Question: Sound Treatment behind the Listener?

I have treated the 1st and 2nd reflection points and I have sound panels between my speakers. I also have tube traps in all 4 corners, but I am not sure what (if any) should be done with the wall behind the listener.

That wall presently has a DIY rack system that holds about 5000-6000 cd’s. I believe it helps scatter the sound. But I’m not sure if that is the right approach.

So, what are you guys using on that wall? Diffusion, Absorbtion, Reflection? Anything else?

I would appreciate your thoughts.



@charliech , do you think having Townshend Podiums would reduce the need for so much bass absorbsion? I still need to measure my room but when walk around the room I don't sense that much bass pretty much anywhere. That said, I still feel it in my listening chair when rocking out.....which is a good thing for ....for me anyway.

I honestly have no idea.  The Podiums maybe help with vibrations, but I don't think it would help with bass?  But I am not an expert.

If you think the bass sounds good from where you sit, I would just not worry about it.  In the end, do you enjoy listening to your system?  That's all that matters.  

You may not need any (or you may need a lot?) of extra bass absorption.  It really has to do with your room geometry, where the speakers are placed, and where you sit.  The guy from Acoustic Insider always suggested figuring out where the best place to put your speakers and the best place to sit is the first step in "treating" your room and that is free.  

If you are sitting in a null, you won't hear much bass and if you are sitting in a node, the bass may sound too loud or weird, so you'd move your seat up or back to see if that helps.

Your original questions was about if you need to do anything behind your listening position.  The challenge with your CD wall is that it could be very reflective and late reflections from that back wall could cause some issues.  If it sounds good to you right now, again I wouldn't worry.  If you want to experiment, try something behind your listening area that is not super expensive (couch cushions?  Thick blankets?  I don't know....) and, if you feel it helps, then consider purchasing or making something more permanent.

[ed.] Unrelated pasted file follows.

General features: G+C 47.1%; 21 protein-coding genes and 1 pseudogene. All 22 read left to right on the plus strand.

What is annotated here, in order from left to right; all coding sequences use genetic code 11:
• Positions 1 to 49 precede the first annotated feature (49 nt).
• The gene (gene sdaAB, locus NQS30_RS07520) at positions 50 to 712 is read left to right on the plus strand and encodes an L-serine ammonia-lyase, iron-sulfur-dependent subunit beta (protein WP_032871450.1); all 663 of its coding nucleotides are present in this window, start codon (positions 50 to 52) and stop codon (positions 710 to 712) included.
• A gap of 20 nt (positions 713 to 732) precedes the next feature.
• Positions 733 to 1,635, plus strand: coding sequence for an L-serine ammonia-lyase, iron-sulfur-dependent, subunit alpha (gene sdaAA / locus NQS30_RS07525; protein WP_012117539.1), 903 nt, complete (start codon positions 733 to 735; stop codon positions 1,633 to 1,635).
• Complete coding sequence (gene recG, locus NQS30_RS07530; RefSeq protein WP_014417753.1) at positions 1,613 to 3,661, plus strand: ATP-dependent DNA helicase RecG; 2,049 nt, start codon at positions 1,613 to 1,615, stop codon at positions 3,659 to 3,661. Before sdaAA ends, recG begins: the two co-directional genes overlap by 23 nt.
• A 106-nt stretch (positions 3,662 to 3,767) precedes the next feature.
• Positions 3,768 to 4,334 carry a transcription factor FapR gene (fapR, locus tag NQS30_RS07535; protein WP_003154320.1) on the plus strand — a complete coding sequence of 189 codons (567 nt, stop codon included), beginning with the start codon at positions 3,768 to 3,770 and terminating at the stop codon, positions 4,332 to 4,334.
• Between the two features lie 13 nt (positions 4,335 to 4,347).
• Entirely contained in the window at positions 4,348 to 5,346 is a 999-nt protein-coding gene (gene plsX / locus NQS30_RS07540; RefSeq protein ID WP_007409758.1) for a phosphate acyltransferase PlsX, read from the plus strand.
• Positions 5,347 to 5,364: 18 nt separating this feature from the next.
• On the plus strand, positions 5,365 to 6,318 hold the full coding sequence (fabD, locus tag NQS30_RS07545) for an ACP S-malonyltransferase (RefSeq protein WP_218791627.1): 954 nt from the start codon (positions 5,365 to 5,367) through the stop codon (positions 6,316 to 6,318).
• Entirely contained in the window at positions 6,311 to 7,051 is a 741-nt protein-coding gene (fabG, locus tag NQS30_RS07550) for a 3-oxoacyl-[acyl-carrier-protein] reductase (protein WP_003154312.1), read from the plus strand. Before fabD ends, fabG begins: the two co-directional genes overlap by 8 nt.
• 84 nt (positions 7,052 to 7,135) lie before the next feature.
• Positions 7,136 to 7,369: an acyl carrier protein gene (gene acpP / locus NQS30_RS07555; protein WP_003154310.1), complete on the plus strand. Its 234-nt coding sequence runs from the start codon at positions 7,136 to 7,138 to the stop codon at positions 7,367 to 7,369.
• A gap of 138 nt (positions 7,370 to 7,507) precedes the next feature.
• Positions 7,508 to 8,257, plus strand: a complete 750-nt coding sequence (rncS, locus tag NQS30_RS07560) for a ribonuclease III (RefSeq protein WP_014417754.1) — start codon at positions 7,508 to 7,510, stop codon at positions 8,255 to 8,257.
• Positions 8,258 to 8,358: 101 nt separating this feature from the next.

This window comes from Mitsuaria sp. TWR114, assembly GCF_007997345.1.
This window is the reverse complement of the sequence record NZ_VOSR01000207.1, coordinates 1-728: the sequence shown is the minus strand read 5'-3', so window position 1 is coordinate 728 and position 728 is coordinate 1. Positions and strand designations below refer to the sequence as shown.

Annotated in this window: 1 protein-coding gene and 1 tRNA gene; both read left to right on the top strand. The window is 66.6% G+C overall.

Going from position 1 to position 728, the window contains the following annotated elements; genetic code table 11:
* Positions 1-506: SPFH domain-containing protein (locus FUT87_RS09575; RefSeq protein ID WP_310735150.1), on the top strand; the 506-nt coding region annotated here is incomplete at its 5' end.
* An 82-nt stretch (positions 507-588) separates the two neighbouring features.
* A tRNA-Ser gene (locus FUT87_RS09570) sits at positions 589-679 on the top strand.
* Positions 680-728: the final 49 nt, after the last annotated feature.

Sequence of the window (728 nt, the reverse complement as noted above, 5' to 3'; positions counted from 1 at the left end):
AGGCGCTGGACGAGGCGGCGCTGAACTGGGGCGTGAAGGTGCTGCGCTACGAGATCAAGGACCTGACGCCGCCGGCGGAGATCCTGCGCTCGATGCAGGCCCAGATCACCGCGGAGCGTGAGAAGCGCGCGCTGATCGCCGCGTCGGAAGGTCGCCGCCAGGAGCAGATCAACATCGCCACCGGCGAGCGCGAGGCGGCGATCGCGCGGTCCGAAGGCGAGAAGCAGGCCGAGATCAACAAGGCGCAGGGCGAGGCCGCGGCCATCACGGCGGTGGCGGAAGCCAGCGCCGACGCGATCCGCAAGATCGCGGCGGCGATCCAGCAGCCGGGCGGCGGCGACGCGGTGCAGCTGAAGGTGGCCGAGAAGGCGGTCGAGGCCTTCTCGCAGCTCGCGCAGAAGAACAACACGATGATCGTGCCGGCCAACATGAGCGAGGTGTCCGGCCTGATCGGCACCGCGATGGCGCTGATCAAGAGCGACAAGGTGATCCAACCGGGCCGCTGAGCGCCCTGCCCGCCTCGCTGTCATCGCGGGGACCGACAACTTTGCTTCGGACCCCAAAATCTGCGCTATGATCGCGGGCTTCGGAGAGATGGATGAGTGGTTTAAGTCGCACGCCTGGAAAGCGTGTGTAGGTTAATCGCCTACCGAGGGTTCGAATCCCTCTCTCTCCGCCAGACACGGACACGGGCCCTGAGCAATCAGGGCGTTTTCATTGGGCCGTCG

I have a window behind my seat (about 5 feet behind me) and I have two 4" panels on stands that I just put in front of the windows.  To me, it helped a LOT.  It was probably one of two room treatment things that made me go "yeah, I can tell a difference".  But that was when I had no other treatments up at all.  You already have a room that is treated so your experience may be different.  

Thanks. Good info. I think you are mixing up me and the OP though, just fyi. My rear wall has 4 ASC sound planks on it directly behind my seat (6" apart) and is open on one side to the rest of the house and the other is curretnly (!) drywall. I'm discussing w/ GIK about that now and a few other things. He is suggesting thick bass absorbsion with deflection on the rear wall also. One issue is that I can't go more than 4" since that is also essentialy the wall to the hallway to our bedroom and can't stick out too much.

The good part is my room is very close I think to where I want it - just need to tame some highs.

I do have 4- 20" ASC tube traps in the corners. I also have 7 Stillpoint Aperture 2's.

So, do I really need to absorb the bass frequencies further?



I have a 48x56" Rockwool sound absorption panel installed into the wall behind my listening chair. Covered by a print of the Grand Tetons taken at 10,000' . 

In another room I was forced to vacate I had a closet the length of the wall behind. I put absorption on back wall of it and removed the doors. That extended the size of the room and the distance behind the listening chair. It was probably the best sounding dedicated room I have used.